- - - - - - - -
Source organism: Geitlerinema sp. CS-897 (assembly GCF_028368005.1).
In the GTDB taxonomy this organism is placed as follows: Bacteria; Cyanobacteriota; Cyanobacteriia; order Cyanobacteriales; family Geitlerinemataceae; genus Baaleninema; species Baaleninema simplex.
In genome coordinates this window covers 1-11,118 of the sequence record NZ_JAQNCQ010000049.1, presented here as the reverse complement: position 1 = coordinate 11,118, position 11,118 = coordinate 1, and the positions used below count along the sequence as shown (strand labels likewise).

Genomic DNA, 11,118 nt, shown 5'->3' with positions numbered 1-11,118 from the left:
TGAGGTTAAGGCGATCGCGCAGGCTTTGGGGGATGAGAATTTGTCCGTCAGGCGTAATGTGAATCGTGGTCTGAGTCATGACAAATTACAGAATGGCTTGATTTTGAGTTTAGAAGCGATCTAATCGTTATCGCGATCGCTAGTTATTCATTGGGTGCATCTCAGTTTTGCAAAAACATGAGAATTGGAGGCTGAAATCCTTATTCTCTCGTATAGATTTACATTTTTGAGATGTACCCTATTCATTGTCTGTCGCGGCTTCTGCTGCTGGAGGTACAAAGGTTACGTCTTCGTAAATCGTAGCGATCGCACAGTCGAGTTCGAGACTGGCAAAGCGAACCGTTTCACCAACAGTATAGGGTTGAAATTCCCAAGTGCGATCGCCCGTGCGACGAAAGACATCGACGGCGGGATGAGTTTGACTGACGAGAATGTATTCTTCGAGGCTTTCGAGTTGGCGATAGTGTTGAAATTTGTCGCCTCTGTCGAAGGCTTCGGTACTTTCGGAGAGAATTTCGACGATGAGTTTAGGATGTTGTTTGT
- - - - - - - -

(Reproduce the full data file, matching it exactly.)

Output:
Source organism: Geitlerinema sp. CS-897 (assembly GCF_028368005.1).
In the GTDB taxonomy this organism is placed as follows: Bacteria; Cyanobacteriota; Cyanobacteriia; order Cyanobacteriales; family Geitlerinemataceae; genus Baaleninema; species Baaleninema simplex.
In genome coordinates this window covers 1-11,118 of the sequence record NZ_JAQNCQ010000049.1, presented here as the reverse complement: position 1 = coordinate 11,118, position 11,118 = coordinate 1, and the positions used below count along the sequence as shown (strand labels likewise).

Genomic DNA, 11,118 nt, shown 5'->3' with positions numbered 1-11,118 from the left:
TGAGGTTAAGGCGATCGCGCAGGCTTTGGGGGATGAGAATTTGTCCGTCAGGCGTAATGTGAATCGTGGTCTGAGTCATGACAAATTACAGAATGGCTTGATTTTGAGTTTAGAAGCGATCTAATCGTTATCGCGATCGCTAGTTATTCATTGGGTGCATCTCAGTTTTGCAAAAACATGAGAATTGGAGGCTGAAATCCTTATTCTCTCGTATAGATTTACATTTTTGAGATGTACCCTATTCATTGTCTGTCGCGGCTTCTGCTGCTGGAGGTACAAAGGTTACGTCTTCGTAAATCGTAGCGATCGCACAGTCGAGTTCGAGACTGGCAAAGCGAACCGTTTCACCAACAGTATAGGGTTGAAATTCCCAAGTGCGATCGCCCGTGCGACGAAAGACATCGACGGCGGGATGAGTTTGACTGACGAGAATGTATTCTTCGAGGCTTTCGAGTTGGCGATAGTGTTGAAATTTGTCGCCTCTGTCGAAGGCTTCGGTACTTTCGGAGAGAATTTCGACGATGAGTTTAGGATGTTGTTTGT